Conn. Cracks Down on Temporary Plates, Inspections for Large Trucks

April 20, 2006

Connecticut Governor M. Jodi Rell has accepted the Department of Motor Vehicles’ recommendations to stop the prolonged use of temporary commercial plates on large trucks that have not had safety inspections.

“This is another step the Department of Motor Vehicles is taking to increase safety by forcing inspections of these vehicles that are on the roads daily,” said Governor Rell. “I want the DMV to do as much as possible to stop unsafe trucks from operating in Connecticut.”

DMV Commissioner Ralph J. Carpenter said that the agency has been studying the use of temporary plates for several months and a safety inspection would be required within 10 days of receiving the temporary plate.

“This plan is part of the agency’s overall increased effort, including the hiring of additional truck inspectors and performing more truck inspections, to crack down on owners and trucks in violation of state and federal laws,” he said.

Under the proposal, trucks receiving the temporary plates would only be able to use the plates to move the vehicle to or from the place of sale or transfer, to a plant, construction site or other job location, to obtain repairs or to a site offering a safety inspection. Under no circumstances would a truck with a temporary plate be allowed to carry a load of any kind.

The plate would be labeled “Inspection Only.”

Once the truck has passed inspection, it would either be eligible for a permanent registration or a 60-day temporary registration. The choice would depend on how long the truck would be in use and the fee that an owner wanted to pay.

A temporary registration, which is shorter in duration than the permanent registration, costs less – $46 for each 10-day period.

In addition to changing the use of temporary plates on trucks, the department has also taken a number of other steps to enforce state and federal laws pertaining to the safe operation of these large trucks across Connecticut.

The DMV hired eight new inspectors, increasing the number of inspectors on our truck teams. These inspectors have helped to increase our truck inspections.

With the increase of inspectors the DMV expanded its truck teams to seven. This expansion allows those teams to spread out across our State and patrol the high crash corridors as well as rural areas.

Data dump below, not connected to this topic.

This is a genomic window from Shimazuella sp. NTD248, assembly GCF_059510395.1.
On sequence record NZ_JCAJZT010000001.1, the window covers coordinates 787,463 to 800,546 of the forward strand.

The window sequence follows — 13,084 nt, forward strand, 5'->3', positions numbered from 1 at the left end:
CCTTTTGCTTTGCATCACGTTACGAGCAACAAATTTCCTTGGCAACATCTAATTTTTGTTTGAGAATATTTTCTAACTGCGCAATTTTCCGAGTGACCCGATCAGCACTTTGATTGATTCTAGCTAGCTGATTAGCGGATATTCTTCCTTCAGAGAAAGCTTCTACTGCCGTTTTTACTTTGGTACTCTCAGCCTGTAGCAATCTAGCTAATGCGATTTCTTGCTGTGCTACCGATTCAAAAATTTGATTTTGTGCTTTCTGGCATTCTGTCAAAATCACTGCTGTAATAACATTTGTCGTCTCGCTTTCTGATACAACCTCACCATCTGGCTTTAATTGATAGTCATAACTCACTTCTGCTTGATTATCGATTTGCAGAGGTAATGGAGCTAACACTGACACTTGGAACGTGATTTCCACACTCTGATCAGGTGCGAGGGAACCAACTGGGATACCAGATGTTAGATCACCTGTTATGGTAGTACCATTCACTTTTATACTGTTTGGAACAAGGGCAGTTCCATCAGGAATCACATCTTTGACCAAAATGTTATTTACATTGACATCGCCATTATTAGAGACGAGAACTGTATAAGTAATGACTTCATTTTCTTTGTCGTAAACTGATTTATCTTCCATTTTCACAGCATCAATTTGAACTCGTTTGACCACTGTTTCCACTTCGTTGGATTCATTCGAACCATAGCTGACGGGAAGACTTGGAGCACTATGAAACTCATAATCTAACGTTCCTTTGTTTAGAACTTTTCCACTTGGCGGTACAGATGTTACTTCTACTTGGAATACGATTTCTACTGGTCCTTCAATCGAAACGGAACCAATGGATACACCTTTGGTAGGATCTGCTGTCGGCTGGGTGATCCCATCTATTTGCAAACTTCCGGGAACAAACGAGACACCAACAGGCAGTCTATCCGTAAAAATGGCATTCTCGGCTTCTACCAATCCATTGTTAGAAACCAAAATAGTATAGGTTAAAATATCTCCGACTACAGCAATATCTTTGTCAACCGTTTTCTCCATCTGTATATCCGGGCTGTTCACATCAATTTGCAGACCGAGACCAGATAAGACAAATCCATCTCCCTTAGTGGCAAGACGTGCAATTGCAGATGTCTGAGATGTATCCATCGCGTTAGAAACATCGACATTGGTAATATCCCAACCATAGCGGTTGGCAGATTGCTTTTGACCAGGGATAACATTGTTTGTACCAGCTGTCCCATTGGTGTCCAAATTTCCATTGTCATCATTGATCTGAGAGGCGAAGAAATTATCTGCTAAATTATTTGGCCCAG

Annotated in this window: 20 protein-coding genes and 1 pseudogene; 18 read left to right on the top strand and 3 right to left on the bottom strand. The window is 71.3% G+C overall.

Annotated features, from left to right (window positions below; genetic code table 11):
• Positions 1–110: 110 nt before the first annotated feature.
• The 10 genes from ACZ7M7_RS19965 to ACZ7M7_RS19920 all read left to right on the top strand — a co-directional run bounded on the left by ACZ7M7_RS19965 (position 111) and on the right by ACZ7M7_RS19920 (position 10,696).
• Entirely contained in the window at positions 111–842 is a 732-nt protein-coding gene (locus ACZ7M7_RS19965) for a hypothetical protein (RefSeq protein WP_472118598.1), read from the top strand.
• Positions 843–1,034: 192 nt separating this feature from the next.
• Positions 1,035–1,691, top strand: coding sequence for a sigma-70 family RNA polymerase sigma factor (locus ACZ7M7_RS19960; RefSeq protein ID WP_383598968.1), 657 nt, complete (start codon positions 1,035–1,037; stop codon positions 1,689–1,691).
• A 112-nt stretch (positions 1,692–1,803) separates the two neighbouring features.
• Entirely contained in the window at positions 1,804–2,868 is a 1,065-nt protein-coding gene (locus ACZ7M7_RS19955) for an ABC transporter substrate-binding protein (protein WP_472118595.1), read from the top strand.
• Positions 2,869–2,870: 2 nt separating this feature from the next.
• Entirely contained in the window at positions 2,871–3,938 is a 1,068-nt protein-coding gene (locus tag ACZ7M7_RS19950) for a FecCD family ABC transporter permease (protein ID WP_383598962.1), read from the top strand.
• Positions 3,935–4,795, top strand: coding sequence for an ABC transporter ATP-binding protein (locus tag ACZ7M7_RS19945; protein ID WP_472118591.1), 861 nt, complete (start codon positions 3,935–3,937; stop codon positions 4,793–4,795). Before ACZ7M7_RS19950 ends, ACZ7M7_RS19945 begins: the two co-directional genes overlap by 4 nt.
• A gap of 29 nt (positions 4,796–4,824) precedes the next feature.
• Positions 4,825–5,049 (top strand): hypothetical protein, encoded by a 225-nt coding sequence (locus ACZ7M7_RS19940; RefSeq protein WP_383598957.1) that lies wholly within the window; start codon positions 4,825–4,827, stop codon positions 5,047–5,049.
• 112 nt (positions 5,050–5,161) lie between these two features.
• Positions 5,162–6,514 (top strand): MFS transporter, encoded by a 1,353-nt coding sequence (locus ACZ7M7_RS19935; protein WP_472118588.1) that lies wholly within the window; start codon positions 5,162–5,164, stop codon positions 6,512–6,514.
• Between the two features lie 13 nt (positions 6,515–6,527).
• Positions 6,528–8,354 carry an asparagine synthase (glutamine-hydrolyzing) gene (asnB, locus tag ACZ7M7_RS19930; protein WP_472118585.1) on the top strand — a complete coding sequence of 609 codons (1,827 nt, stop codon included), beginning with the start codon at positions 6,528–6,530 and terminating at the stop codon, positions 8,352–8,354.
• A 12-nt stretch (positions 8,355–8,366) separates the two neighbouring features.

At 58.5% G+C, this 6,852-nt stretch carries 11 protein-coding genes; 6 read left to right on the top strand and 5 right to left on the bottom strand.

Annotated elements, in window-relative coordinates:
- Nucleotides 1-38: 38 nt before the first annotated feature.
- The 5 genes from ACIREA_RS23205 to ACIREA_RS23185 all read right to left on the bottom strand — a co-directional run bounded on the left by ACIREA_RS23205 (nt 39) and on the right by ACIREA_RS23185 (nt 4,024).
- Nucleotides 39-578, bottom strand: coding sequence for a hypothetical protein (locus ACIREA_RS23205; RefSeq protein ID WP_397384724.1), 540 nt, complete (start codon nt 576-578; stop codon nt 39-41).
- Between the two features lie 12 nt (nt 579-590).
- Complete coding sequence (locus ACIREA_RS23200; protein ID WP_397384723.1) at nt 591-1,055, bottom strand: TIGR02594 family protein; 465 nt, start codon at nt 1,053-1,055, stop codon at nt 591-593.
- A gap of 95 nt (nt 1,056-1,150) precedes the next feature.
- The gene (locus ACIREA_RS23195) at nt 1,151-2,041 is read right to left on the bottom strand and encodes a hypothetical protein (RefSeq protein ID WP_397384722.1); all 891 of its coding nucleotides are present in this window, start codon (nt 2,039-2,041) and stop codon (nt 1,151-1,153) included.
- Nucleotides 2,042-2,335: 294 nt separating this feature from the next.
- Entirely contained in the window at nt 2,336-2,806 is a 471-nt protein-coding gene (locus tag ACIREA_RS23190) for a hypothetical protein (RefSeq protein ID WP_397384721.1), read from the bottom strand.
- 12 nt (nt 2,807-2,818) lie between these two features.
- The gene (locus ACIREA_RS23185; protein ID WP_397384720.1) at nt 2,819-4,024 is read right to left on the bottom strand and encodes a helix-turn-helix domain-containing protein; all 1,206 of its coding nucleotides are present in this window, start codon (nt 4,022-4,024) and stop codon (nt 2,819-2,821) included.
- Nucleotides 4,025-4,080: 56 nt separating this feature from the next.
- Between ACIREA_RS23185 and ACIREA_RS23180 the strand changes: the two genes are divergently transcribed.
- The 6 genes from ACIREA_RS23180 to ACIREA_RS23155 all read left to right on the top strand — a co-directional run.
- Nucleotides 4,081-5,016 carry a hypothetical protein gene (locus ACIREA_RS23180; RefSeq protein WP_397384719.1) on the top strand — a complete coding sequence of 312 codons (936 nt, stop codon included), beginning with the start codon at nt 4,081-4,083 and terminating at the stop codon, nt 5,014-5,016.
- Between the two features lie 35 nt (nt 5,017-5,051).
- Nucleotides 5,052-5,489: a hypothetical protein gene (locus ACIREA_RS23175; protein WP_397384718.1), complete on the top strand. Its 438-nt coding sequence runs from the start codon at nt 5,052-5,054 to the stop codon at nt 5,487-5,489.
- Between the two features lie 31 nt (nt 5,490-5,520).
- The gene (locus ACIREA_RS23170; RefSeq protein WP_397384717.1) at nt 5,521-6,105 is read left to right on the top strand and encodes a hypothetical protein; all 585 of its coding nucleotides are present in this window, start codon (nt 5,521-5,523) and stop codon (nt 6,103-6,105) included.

The Top 25, intra- and interstate companies have all been visited and their trucks have been inspected. As a result of these visits, several of these companies have moved off of the Top 25 list.

The state received a $170,000 grant to conduct educational visits and inspect all the trucks for our poorly rated companies. This grant allows us to conduct these visits and inspections outside our normal hours. These visits and inspections help to ensure that these companies’ trucks are not being operated in an unsafe condition.

In addition, Connecticut received a $60,000 grant to enforce commercial motor vehicle safety belt use, resulting in more stops of commercial drivers and their vehicles that are violating the law.

The state also received a $50,000 Grant to conduct inspections on buses at our casinos. This ensures that those buses coming to our Connecticut casinos are in safe condition.

As part of the Following Too Close Campaign, the State received a $250,000 Grant that allows Inspectors and Troopers to focus on truck drivers who are following to close and/or are committing other serious traffic offenses. Again, resulting in more stops of commercial drivers and their vehicles that are violating the law.

The DMV has provided training at the Police Academy to local and State Police officers on commercial vehicle awareness, “Trucks 101”. The next class is being given on April 13th. This class gives those officers who are not familiar with trucks a basic understand of trucks and hopefully increases there comfort level when dealing with trucks and commercial drivers.

Source: Governor’s Office

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